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Summary:

Last week brought us news regarding Google’s future plans for their online application suite. At the Web 2.0 Expo CEO Eric Schmidt said Google will release a PowerPoint-type presentation application, slated for this summer. Then, VP Douglas Merrill announced on the official Google blog that the […]

Last week brought us news regarding Google’s future plans for their online application suite. At the Web 2.0 Expo CEO Eric Schmidt said Google will release a PowerPoint-type presentation application, slated for this summer. Then, VP Douglas Merrill announced on the official Google blog that the company has acquired videoconferencing software from a Swedish startup.

What else is in the works? Phil Sim of Squash makes some guesses after his participation in a survey of Google Apps Premier users. In that survey, Google explored his interest in a variety of applications. Beyond the basics already included in the suite, Google asked about project and contact management, file storage, and online discussion groups, suggesting they are thinking of incorporating these into their suite.

Combining this information, we can make some guesses at what you might find in Google Apps in the future.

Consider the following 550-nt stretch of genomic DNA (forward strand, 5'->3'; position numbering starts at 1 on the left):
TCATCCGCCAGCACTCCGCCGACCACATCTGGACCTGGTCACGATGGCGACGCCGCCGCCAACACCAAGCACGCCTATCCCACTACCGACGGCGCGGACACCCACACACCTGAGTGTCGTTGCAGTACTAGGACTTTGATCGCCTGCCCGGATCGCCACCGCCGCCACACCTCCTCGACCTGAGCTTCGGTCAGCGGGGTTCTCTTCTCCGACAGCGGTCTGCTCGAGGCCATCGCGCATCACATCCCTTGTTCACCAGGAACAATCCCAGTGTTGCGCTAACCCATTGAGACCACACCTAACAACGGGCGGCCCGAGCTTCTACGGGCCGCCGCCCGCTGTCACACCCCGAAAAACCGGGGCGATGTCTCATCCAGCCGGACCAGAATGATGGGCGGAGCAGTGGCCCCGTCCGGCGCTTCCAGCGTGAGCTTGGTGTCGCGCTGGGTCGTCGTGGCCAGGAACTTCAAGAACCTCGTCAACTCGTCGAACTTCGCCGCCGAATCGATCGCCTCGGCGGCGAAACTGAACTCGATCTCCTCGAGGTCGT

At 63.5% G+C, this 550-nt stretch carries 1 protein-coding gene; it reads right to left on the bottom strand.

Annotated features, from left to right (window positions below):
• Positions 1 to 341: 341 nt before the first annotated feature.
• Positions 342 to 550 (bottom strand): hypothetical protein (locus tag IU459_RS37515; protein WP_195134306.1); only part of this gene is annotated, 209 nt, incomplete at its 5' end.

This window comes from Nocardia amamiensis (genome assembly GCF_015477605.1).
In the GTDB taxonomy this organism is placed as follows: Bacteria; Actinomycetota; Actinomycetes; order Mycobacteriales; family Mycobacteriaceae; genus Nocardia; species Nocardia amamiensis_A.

1. Presentation. Through their acquisition of Tonic Systems, Google will offer an alternative to Microsoft’s PowerPoint, as well as to the many web-based presentation systems under development. That category includes SlideShare, Zoho Show, Thumbstacks, and Spresent.

2. Project management. Watch out, 37Signals: the survey Phil completed suggests that project management is on Google’s to do list, something that would likely compete directly with 37Signals’ popular Basecamp service.

3. Contact management. Gmail’s automatic creation of contacts from emails works really nicely. If you use Google Apps for your Domain, you can already share contacts across users. It’d be great to also see some Highrise-like capabilities — taking notes, tracking interactions, and managing tasks related to people you’re working with.

4. File storage and sharing. We regularly cover online file storage and sharing apps here at Web Worker Daily because it’s a core step in managing your online work. Google Blogoscoped ponders how it might look and work.

5. Online discussion groups. Google Groups already exists but it’s not tied into Google Apps. I’d like to see a unification under the Google Reader interface where you could browse your mail, RSS feeds, and relevant discussion groups all in one quick keyboard-accessible screen.

6. Wiki. Google acquired JotSpot on Halloween of 2006 and immediately closed it to new sign-ups. News has been sparse, but in January the JotSpot developers announced an upgrade for existing customers and said it will be the last version produced before migration to Google’s infrastructure. Perhaps Google will combine project management with the JotSpot wiki capabilities — wikis provide a reasonable alternative to dedicated project management apps for some teams.